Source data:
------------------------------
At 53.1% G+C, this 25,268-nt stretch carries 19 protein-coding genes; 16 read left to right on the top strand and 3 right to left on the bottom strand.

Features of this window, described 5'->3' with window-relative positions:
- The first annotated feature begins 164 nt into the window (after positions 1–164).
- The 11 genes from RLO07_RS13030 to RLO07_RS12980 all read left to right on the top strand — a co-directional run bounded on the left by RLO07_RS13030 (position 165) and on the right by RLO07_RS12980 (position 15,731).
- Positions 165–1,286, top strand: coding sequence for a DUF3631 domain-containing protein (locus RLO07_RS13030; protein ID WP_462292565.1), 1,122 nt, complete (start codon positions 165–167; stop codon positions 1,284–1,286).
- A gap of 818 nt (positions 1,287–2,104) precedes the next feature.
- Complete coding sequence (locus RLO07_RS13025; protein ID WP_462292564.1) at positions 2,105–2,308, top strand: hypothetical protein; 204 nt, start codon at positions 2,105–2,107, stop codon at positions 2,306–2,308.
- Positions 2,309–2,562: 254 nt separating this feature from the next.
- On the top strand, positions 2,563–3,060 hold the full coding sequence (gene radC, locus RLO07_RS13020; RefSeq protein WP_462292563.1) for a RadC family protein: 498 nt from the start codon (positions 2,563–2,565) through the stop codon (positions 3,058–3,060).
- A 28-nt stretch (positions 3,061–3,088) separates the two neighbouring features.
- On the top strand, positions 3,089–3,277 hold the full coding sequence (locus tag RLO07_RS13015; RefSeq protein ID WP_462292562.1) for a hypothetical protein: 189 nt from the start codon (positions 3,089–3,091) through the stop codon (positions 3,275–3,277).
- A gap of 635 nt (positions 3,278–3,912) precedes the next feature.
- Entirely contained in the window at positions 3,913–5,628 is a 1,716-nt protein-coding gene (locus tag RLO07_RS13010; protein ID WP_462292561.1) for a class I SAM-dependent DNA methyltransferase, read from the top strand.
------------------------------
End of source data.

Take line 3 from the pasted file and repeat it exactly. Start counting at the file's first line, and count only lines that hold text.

- The first annotated feature begins 164 nt into the window (after positions 1–164).